TITLE

The effectiveness of physical activity monitoring and distance counselling in an occupational health setting - a research protocol for a randomised controlled trial (CoAct)

AUTHOR(S)
Reijonsaari, Karita; Vehtari, Aki; van Mechelen, Willem; Aro, Timo; Taimela, Simo
PUB. DATE
January 2009
SOURCE
BMC Public Health;2009, Vol. 9, p494
SOURCE TYPE
Academic Journal
DOC. TYPE
Article
ABSTRACT
Background: The CoAct (Cocreating Activity) study is investigating a novel lifestyle intervention, aimed at the working population, with daily activity monitoring and distance counselling via telephone and secure web messages. The main purpose of this study is to evaluate the effectiveness of lifestyle counselling on the level of physical activity in an occupational health setting. The purposes include also analysing the potential effects of changes in physical activity on productivity at work and sickness absence, and healthcare costs. This article describes the design of the study and the participant flow until and including randomization. Methods/Design: CoAct is a randomised controlled trial with two arms: a control group and intervention group with daily activity monitoring and distance counselling. The intervention focuses on lifestyle modification and takes 12 months. The study population consists of volunteers from 1100 eligible employees of a Finnish insurance company. The primary outcomes of this study are change in physical activity measured in MET minutes per week, work productivity and sickness absence, and healthcare utilisation. Secondary outcomes include various physiological measures. Cost-effectiveness analysis will also be performed. The outcomes will be measured by questionnaires at baseline, after 6, 12, and 24 months, and sickness absence will be obtained from the employer's registers. Discussion: No trials are yet available that have evaluated the effectiveness of daily physical activity monitoring and distance counselling in an occupational health setting over a 12 month period and no data on cost-effectiveness of such intervention are available. Trial Registration: ClinicalTrials.gov identifier: NCT00994565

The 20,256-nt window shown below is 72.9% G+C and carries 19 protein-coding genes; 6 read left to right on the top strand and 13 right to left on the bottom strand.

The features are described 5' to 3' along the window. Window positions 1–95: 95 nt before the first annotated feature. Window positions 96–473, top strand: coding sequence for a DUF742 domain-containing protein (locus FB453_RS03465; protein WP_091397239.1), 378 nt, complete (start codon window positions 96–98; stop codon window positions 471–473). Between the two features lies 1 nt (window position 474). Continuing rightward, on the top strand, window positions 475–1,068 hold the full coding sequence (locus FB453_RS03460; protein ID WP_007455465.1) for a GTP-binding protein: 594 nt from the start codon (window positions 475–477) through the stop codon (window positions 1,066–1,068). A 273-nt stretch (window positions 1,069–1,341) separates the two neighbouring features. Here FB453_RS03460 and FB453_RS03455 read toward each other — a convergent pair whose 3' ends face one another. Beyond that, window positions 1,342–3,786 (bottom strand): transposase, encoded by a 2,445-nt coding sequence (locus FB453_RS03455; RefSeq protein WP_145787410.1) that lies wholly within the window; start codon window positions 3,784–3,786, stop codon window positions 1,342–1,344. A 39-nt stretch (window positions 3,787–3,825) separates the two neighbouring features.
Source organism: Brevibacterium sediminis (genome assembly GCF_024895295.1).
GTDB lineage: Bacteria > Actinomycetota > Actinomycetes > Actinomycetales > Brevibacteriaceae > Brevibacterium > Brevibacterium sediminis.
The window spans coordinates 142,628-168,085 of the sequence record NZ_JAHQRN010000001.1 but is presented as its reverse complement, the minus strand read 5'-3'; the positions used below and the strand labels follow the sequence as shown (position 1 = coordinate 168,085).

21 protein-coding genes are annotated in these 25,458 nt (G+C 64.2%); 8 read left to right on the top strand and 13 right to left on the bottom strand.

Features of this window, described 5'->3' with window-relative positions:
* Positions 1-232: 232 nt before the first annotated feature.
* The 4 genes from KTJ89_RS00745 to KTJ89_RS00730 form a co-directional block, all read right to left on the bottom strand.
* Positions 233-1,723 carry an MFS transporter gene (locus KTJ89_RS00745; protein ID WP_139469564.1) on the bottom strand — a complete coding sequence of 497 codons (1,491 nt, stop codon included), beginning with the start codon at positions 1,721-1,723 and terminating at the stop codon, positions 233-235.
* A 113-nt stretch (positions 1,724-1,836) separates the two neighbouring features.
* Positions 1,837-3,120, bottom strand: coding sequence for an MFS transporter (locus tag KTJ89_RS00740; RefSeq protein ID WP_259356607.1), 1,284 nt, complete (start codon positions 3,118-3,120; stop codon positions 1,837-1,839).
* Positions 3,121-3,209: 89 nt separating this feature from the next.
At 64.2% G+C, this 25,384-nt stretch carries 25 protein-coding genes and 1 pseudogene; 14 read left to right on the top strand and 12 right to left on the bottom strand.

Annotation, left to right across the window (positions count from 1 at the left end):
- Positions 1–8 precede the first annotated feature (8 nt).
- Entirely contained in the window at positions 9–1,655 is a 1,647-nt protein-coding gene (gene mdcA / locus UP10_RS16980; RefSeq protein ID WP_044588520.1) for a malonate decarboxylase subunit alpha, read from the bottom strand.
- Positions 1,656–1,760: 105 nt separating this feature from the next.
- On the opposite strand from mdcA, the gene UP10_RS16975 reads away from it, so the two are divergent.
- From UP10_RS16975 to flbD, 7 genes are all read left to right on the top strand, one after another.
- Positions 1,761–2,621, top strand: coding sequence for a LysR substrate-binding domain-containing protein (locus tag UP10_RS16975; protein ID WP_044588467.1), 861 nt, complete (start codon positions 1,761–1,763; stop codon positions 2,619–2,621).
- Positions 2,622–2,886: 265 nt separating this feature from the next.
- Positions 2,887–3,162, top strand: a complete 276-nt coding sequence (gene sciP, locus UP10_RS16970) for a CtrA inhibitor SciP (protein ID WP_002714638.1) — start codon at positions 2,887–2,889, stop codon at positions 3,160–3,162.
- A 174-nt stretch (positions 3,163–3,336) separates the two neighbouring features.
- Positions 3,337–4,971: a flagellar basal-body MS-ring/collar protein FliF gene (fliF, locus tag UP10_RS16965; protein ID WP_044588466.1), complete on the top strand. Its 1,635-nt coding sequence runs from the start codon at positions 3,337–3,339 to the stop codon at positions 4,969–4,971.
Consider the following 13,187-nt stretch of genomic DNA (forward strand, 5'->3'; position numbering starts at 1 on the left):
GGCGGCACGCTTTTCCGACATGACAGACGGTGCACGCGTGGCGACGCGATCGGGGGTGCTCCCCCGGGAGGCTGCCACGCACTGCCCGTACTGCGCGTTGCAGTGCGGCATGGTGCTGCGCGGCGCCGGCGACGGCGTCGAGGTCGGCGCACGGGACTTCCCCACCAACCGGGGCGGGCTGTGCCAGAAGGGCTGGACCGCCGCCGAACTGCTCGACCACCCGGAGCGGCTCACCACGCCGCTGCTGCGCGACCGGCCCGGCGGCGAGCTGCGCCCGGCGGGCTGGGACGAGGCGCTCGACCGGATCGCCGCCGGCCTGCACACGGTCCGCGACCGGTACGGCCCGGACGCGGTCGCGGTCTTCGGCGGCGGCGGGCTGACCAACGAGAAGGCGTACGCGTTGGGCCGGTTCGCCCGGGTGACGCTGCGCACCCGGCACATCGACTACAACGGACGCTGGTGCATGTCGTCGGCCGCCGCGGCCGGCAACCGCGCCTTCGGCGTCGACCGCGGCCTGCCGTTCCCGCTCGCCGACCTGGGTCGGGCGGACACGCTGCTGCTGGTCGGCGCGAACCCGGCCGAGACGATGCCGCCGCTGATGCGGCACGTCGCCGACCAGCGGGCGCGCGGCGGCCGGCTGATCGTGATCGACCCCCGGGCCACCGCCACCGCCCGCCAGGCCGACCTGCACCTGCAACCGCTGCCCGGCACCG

ACCESSION #
48253806

 

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